“I think it’s important to wind down when you go home from work, so I sleep well,” he said. “It’s from my former career as a nurse; I learnt how to switch off after the end of a shift.”
From dealing with the ailments of a patient, to the aches and pains of the Australian economy, Kennedy won’t be scared into action.
Unlike most other senior public service positions, the role of Treasury secretary has a high public profile. Be it explaining government policy or sitting on the board of the Reserve Bank of Australia, a Treasury secretary has a direct impact on the lives of all Australians even if they cannot name the person. Most wouldn’t know the notes in their wallet contains the secretary’s signature, a daily reminder of his presence (although we won’t see Kennedy’s autograph until next year).
It is also one of the most politically demanding.
Ken Henry, who served both sides of politics during his tenure at the Treasury, came under fire from the Coalition following the global financial crisis and then the tax review which bore his name.
His successor, Martin Parkinson, was a victim of the Abbott government and its disdain for anything connected to Labor’s carbon pricing system. He was pushed from his job (before ultimately returning to head the Department of Prime Minister and Cabinet under Malcolm Turnbull).
By the book
But when Treasurer Josh Frydenberg announced in late July that Kennedy would take over at Treasury, there was a rush of bipartisanship. Both sides of politics recognised Kennedy as a by-the-book public servant.
As one current minister says: “He is the sort of person who will ring you on the weekend to let you know if something is going on,” they said. “You wouldn’t know his politics. He just did the job very, very well.”
The view is similar from the Labor side.
“It was such a good appointment. It really killed our concerns about where the government might head,” they say.
The ability to please both sides of the political aisle says much about his background and how he came to join the Treasury in the first place.
After training and working as a nurse, he took on a cadetship with the Australian Bureau of Statistics. He then moved up through the Treasury before embarking upon a PhD at the Australian National University.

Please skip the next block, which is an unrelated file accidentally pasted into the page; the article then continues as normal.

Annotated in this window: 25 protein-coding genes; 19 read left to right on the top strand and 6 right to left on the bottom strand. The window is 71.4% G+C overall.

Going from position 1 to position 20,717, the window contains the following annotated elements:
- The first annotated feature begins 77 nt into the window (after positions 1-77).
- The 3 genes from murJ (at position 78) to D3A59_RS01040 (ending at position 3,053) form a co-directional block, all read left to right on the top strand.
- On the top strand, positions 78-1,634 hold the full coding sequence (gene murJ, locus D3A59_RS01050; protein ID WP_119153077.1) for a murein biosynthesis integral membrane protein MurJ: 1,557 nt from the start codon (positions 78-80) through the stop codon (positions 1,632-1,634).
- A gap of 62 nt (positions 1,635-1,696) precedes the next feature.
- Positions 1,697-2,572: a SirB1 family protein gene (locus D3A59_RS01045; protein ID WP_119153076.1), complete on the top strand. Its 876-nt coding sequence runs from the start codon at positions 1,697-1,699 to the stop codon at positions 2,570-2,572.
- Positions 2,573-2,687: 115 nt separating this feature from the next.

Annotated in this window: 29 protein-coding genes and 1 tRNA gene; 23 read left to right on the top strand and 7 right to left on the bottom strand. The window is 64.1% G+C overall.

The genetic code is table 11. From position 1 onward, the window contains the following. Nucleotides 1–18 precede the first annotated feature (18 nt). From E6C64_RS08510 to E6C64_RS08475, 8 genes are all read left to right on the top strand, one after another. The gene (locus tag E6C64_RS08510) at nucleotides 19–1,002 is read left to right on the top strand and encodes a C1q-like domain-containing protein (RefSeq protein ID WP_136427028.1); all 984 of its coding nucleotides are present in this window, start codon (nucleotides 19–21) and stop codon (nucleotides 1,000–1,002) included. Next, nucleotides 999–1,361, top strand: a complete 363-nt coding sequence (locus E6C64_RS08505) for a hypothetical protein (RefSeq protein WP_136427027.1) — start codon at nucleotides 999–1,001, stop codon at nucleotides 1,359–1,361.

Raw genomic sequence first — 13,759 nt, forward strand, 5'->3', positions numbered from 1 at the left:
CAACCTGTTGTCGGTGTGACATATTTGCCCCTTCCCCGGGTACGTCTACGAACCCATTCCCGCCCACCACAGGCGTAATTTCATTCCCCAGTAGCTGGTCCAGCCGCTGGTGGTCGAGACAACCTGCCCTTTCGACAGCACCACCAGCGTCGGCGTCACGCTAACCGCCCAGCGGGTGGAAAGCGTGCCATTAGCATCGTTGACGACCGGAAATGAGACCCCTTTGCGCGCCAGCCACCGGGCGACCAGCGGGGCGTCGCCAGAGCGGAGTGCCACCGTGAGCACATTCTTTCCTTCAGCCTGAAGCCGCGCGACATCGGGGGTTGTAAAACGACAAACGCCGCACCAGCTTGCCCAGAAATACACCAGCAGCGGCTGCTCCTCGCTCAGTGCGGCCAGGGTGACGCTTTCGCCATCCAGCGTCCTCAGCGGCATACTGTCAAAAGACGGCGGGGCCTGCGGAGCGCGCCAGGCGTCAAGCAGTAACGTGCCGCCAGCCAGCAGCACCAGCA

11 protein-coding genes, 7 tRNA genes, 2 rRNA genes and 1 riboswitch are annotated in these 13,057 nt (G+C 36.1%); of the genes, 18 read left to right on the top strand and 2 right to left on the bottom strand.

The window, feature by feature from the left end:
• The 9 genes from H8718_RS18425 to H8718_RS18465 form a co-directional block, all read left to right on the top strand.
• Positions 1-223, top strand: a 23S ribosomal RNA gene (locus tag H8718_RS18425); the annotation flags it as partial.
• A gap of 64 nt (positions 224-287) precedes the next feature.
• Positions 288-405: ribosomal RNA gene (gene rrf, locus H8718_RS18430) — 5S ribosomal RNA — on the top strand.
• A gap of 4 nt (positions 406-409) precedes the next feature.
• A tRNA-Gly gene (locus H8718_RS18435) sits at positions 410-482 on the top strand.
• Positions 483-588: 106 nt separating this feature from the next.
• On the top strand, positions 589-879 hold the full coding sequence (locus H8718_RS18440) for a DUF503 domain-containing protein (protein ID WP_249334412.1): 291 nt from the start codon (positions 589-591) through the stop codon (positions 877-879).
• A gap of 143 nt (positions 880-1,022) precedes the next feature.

He’s worried about getting a good outcome, not to win an economics competition.
Former colleague of Dr Kennedy
There, he came under the tutelage of renowned Australian economist Bob Gregory.
‘He gets to the nuts and bolts’
Gregory says Treasury and the country have done well with Kennedy’s elevation to the secretary position.
“He’s a nice, smart and well-balanced person who’s achieved excellent outcomes that aren’t ordinary,” he says. “He gets to the nuts and bolts of an issue, he’s thorough, and he wants to find a solution that works.”
His doctoral thesis, entitled The Production of Health: An Examination of the Economic Determinants of Health, looked at whether changes in an economic outcome caused changes in the health of a person.
He found a causal relationship between unemployment and mental health, noting that “unemployment significantly adversely affects the mental health of immigrants”. His research also looked at income inequality and health status.
The work points to traits noted by those who have worked with Kennedy over the years.
“He’s worried about getting a good outcome, not to win an economics competition,” one person to have worked with Kennedy notes.
Treasury secretaries are renowned for their intellect, which can rub people the wrong way.
“Steven’s not like other Treasury secretaries. They’ve got egos but not with Steven,” another former workmate says.
Kennedy spent time in the office of then-prime minister Kevin Rudd before being seconded into Julia Gillard’s office to look at ways of ending bottlenecks within government.
Unlike most Treasury secretaries, he has worked in other departments. That’s included time as deputy secretary at the Department of Prime Minister and Cabinet and at the Environment Department, while his most recent job was as secretary of the Infrastructure Department.
In 2016, he was awarded the Public Service Medal for his work on climate change policy, which included heading the secretariat of the Garnaut Climate Change Review update in 2011.
Last year, in a speech to ANU’s research school of economics, Kennedy drew on that broad experience to reflect on the demands facing public servants where the community and politicians expect 100 per cent accuracy.
He argued that rather than becoming risk-averse, the public service had to get better at having “honest conversations” with the public about why a risk was worth taking.
Again, he came back to his experience outside Treasury and the public service to ground his argument.
“I have found in my career that the broader group of public servants I have worked with have been just as committed to the public interest as the nurses I trained and worked with more than 30 years ago,” he noted in his speech.
“There is something special about a commitment to public service. But the community is increasingly sceptical and we have to address this scepticism to be effective.”
A nurse for the economy may be just what the doctor ordered.
Shane is a senior economics correspondent for The Age and The Sydney Morning Herald.